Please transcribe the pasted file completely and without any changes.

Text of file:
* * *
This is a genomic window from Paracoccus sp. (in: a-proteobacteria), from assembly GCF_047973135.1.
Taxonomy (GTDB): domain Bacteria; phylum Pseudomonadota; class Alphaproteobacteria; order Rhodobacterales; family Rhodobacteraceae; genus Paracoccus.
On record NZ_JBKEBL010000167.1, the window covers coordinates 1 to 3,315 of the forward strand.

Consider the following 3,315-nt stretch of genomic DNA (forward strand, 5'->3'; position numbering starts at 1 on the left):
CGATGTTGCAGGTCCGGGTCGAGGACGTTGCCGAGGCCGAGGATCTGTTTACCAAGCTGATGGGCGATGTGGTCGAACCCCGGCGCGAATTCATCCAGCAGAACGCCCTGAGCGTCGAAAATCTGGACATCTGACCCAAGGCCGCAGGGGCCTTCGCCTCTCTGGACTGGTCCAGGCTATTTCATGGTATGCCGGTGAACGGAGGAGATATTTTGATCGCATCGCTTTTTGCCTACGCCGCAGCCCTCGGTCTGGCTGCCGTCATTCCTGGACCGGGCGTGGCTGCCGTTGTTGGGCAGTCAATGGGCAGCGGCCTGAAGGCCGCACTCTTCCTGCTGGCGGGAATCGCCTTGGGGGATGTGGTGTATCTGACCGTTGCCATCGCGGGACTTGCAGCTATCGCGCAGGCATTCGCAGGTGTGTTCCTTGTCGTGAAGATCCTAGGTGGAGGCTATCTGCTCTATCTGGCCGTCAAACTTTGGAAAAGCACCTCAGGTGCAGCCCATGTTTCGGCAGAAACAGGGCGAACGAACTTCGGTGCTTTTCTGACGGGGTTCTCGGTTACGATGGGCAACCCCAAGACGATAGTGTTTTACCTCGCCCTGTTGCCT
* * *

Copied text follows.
This is a genomic window from Paracoccus sp. (in: a-proteobacteria), from assembly GCF_047973135.1.
Taxonomy (GTDB): domain Bacteria; phylum Pseudomonadota; class Alphaproteobacteria; order Rhodobacterales; family Rhodobacteraceae; genus Paracoccus.
On record NZ_JBKEBL010000167.1, the window covers coordinates 1 to 3,315 of the forward strand.

Consider the following 3,315-nt stretch of genomic DNA (forward strand, 5'->3'; position numbering starts at 1 on the left):
CGATGTTGCAGGTCCGGGTCGAGGACGTTGCCGAGGCCGAGGATCTGTTTACCAAGCTGATGGGCGATGTGGTCGAACCCCGGCGCGAATTCATCCAGCAGAACGCCCTGAGCGTCGAAAATCTGGACATCTGACCCAAGGCCGCAGGGGCCTTCGCCTCTCTGGACTGGTCCAGGCTATTTCATGGTATGCCGGTGAACGGAGGAGATATTTTGATCGCATCGCTTTTTGCCTACGCCGCAGCCCTCGGTCTGGCTGCCGTCATTCCTGGACCGGGCGTGGCTGCCGTTGTTGGGCAGTCAATGGGCAGCGGCCTGAAGGCCGCACTCTTCCTGCTGGCGGGAATCGCCTTGGGGGATGTGGTGTATCTGACCGTTGCCATCGCGGGACTTGCAGCTATCGCGCAGGCATTCGCAGGTGTGTTCCTTGTCGTGAAGATCCTAGGTGGAGGCTATCTGCTCTATCTGGCCGTCAAACTTTGGAAAAGCACCTCAGGTGCAGCCCATGTTTCGGCAGAAACAGGGCGAACGAACTTCGGTGCTTTTCTGACGGGGTTCTCGGTTACGATGGGCAACCCCAAGACGATAGTGTTTTACCTCGCCCTGTTGCCT